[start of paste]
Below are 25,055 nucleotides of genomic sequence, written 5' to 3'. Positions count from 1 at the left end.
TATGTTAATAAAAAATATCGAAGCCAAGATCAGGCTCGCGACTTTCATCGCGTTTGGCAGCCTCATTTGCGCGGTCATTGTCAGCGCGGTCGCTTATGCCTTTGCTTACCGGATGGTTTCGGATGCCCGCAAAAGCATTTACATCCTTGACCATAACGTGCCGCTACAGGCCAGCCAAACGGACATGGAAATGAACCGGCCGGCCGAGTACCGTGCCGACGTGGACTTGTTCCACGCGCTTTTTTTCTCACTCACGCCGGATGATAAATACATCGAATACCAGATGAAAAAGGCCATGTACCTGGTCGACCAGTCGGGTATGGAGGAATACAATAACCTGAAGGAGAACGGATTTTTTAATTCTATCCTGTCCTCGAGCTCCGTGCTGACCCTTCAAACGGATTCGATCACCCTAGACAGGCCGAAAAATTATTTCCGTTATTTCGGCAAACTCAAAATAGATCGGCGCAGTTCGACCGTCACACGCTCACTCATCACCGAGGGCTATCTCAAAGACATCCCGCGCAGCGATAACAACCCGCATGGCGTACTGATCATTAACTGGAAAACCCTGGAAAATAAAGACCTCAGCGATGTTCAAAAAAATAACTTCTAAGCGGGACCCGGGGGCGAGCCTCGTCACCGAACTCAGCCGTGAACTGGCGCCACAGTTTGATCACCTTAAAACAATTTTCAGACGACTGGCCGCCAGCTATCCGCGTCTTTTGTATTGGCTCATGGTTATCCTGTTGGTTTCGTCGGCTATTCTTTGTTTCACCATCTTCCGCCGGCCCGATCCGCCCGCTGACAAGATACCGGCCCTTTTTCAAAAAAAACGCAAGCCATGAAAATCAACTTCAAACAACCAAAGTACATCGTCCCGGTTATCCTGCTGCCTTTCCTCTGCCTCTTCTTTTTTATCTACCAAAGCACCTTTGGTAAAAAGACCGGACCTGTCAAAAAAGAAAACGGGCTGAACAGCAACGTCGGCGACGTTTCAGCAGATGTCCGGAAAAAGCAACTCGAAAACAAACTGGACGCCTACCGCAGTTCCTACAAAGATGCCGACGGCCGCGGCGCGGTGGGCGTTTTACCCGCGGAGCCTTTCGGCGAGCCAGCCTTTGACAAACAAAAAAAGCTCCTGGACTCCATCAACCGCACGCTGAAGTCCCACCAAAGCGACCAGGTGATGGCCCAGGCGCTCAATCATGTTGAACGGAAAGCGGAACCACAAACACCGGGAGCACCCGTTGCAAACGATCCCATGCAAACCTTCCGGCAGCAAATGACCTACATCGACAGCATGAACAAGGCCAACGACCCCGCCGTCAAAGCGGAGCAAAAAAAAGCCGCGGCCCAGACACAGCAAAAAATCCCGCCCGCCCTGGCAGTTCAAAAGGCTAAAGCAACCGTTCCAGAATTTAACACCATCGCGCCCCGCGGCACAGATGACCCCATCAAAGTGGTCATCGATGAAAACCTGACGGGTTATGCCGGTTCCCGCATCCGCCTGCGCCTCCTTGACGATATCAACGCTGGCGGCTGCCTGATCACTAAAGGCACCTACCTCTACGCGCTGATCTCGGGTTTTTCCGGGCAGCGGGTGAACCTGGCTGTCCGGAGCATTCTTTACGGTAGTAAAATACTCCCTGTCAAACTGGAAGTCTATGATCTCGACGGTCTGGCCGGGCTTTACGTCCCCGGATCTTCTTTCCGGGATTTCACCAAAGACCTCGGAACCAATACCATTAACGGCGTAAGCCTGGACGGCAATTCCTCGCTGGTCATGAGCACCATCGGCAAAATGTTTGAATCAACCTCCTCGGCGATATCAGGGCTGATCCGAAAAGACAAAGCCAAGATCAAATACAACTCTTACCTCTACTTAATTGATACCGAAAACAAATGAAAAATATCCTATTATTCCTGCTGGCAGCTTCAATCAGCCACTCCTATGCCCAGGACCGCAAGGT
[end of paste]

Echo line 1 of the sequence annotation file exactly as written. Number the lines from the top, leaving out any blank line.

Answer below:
Below are 25,055 nucleotides of genomic sequence, written 5' to 3'. Positions count from 1 at the left end.